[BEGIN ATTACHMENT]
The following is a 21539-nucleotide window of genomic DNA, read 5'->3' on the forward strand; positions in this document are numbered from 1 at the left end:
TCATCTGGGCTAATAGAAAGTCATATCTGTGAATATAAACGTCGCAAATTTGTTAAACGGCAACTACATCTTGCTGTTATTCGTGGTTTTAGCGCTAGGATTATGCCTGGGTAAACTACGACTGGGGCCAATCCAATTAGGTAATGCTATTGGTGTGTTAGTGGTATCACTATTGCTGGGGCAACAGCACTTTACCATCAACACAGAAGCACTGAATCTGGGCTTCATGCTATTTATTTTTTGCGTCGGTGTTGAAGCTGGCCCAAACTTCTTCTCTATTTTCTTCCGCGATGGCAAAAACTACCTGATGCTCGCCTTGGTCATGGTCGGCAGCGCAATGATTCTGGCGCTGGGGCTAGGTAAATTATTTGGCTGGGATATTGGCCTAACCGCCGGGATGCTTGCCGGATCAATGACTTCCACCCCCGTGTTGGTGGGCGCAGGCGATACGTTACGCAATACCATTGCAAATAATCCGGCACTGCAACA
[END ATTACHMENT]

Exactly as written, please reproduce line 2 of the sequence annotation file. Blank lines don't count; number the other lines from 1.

TCATCTGGGCTAATAGAAAGTCATATCTGTGAATATAAACGTCGCAAATTTGTTAAACGGCAACTACATCTTGCTGTTATTCGTGGTTTTAGCGCTAGGATTATGCCTGGGTAAACTACGACTGGGGCCAATCCAATTAGGTAATGCTATTGGTGTGTTAGTGGTATCACTATTGCTGGGGCAACAGCACTTTACCATCAACACAGAAGCACTGAATCTGGGCTTCATGCTATTTATTTTTTGCGTCGGTGTTGAAGCTGGCCCAAACTTCTTCTCTATTTTCTTCCGCGATGGCAAAAACTACCTGATGCTCGCCTTGGTCATGGTCGGCAGCGCAATGATTCTGGCGCTGGGGCTAGGTAAATTATTTGGCTGGGATATTGGCCTAACCGCCGGGATGCTTGCCGGATCAATGACTTCCACCCCCGTGTTGGTGGGCGCAGGCGATACGTTACGCAATACCATTGCAAATAATCCGGCACTGCAACA